The Defense Advanced Research Projects Agency awarded Walter Voit, PhD, $1 million to help fund polymer research intended to improve the utility of implantable medical devices, including prostheses, in wounded soldiers.
Voit, an assistant professor of materials science and engineering and mechanical engineering at the University of Texas at Dallas, was one of 25 junior faculty members in the country selected to receive a DARPA Young Faculty Award.
Voit created shape memory polymers, which are materials that are responsive to the environment. Implanted when rigid, they become less rigid in the body and flex toward the stiffness of the tissue. Voit’s proposal called for using these polymers in the microfabrication process known as photolithography to create medical devices that will survive implantation in the body for more than 1 year.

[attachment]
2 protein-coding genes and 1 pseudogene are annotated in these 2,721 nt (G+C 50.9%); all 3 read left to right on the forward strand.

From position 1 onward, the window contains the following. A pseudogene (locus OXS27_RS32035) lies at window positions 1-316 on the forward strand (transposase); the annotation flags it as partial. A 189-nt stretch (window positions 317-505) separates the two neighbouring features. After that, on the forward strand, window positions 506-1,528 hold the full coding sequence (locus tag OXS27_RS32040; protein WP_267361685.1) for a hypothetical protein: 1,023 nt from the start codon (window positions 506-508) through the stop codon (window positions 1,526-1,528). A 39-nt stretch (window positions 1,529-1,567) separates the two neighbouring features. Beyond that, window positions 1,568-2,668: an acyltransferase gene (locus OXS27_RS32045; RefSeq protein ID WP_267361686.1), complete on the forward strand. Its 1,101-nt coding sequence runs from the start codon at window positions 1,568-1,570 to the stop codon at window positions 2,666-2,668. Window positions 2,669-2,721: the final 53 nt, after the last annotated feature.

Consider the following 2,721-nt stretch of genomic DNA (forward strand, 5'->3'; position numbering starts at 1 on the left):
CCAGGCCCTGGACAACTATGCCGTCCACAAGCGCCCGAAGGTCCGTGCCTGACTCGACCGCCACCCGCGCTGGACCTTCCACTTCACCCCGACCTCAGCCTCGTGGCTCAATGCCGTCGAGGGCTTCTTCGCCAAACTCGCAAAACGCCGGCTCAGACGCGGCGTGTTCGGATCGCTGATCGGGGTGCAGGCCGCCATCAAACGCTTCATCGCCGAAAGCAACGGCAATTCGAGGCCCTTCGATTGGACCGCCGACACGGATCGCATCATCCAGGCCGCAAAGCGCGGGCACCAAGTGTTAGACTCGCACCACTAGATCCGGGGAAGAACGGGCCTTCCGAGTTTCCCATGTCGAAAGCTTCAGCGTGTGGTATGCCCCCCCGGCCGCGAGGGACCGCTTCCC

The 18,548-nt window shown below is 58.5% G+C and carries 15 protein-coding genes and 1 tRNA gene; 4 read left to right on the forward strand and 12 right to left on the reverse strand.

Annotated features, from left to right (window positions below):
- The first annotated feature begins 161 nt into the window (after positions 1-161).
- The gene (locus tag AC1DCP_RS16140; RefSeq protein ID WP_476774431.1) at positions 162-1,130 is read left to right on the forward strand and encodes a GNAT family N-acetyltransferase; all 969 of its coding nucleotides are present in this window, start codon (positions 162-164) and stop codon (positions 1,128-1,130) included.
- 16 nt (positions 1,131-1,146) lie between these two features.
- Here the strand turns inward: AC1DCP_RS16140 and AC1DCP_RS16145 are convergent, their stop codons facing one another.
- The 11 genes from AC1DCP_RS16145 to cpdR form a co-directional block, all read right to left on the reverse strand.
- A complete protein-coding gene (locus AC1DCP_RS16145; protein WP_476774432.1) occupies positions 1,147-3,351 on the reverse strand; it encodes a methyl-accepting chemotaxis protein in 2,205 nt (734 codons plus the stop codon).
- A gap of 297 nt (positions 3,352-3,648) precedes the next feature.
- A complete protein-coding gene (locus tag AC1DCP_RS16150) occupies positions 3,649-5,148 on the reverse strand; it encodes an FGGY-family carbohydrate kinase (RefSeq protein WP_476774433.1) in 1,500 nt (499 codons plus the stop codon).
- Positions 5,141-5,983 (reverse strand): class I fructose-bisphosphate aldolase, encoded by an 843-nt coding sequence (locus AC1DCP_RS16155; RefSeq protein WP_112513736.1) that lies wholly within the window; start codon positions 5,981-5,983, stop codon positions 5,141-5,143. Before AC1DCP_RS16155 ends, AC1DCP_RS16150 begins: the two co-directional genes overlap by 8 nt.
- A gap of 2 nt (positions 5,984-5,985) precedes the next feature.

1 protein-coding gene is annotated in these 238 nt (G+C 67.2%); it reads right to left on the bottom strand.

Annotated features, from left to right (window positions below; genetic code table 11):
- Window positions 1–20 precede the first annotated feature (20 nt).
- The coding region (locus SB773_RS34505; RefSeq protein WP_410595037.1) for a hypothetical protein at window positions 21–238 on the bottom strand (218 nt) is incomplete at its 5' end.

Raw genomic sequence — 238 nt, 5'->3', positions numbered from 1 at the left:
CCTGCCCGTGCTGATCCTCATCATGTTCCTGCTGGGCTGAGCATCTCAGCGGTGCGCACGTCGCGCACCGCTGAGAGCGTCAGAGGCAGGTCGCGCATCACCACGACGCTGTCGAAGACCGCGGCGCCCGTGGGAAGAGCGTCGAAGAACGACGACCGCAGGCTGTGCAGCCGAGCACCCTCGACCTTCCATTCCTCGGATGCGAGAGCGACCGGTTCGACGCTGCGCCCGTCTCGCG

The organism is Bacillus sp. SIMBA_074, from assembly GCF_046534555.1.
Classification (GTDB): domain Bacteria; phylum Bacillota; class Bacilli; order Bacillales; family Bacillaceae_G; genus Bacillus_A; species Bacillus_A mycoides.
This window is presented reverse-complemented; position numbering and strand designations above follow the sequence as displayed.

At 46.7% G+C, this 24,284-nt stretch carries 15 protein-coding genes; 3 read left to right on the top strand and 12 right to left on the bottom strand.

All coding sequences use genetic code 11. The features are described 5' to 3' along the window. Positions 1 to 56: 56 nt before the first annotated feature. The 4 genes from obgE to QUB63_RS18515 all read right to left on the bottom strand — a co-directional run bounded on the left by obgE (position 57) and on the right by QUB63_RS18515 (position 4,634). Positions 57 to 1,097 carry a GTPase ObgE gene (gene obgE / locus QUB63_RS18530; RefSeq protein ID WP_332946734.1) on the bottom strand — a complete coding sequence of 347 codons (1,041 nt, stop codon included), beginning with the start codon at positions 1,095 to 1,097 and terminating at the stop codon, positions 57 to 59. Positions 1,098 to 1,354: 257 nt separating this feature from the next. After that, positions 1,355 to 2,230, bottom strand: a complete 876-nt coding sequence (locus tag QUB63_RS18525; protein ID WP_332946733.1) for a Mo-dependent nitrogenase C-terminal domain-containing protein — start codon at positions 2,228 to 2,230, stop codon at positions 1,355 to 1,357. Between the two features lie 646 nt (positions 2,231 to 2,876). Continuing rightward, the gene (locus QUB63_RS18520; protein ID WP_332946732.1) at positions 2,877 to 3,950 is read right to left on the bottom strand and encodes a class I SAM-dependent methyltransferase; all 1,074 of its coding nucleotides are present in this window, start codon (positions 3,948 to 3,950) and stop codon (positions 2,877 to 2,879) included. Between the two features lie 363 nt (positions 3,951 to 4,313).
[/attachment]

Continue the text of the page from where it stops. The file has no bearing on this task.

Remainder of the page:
“A chronically stable interface with the body’s nervous system is necessary to couple partial sensory sensation in prosthetics with motor control. This problem will not be solved entirely by a team of materials scientists. However, we believe that an eventual successful device for chronic microstimulation will be based on combining a range of thin-film and polymeric materials that are compatible with reliable microfabrication techniques,” Voit stated in a press release. “In our experience, this platform for device fabrication allows for the flexibility required to meet the demands of the electrophysiologist and surgeon, while surviving the aggressive mechanical and chemical environment of the nervous system.”
As part of the 3-year grant, Voit will receive mentoring and support from industry and Department of Defense contacts to develop his research.
“This award is as much a tribute to the mentoring, facilities and environment at an institution that gives young faculty the opportunity to attempt to tackle interesting problems,” Voit stated. “The investments UT Dallas has made … allowed me to be confident in proposing the neural research that DARPA has chosen to fund.”